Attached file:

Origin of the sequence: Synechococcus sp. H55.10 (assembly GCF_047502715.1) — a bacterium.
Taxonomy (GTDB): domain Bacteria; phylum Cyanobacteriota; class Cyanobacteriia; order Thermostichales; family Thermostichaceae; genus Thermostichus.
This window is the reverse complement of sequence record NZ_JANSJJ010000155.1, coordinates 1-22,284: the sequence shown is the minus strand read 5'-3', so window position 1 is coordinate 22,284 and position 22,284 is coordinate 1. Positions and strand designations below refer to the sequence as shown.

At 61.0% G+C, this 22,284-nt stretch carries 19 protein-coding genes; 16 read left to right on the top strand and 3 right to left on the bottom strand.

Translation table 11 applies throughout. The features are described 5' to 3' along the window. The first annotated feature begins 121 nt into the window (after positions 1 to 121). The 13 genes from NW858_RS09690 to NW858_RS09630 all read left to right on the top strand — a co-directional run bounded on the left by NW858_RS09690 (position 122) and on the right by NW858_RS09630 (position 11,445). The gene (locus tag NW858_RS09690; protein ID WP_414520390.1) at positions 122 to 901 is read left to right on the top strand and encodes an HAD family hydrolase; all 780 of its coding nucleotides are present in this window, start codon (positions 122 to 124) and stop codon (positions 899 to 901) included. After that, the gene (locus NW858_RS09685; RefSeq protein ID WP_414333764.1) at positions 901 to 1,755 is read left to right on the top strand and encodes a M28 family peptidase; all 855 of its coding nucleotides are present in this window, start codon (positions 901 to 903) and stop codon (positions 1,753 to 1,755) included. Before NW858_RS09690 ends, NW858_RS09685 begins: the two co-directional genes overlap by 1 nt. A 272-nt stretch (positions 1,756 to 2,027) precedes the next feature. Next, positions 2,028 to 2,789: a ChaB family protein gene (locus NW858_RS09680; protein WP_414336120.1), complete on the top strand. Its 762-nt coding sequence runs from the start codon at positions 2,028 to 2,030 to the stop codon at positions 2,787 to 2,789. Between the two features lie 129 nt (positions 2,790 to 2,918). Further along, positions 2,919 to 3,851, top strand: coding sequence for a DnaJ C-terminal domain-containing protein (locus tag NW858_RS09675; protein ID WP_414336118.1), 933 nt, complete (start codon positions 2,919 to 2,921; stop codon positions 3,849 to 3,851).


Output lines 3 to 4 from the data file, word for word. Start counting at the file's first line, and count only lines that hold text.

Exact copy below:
This window is the reverse complement of sequence record NZ_JANSJJ010000155.1, coordinates 1-22,284: the sequence shown is the minus strand read 5'-3', so window position 1 is coordinate 22,284 and position 22,284 is coordinate 1. Positions and strand designations below refer to the sequence as shown.

At 61.0% G+C, this 22,284-nt stretch carries 19 protein-coding genes; 16 read left to right on the top strand and 3 right to left on the bottom strand.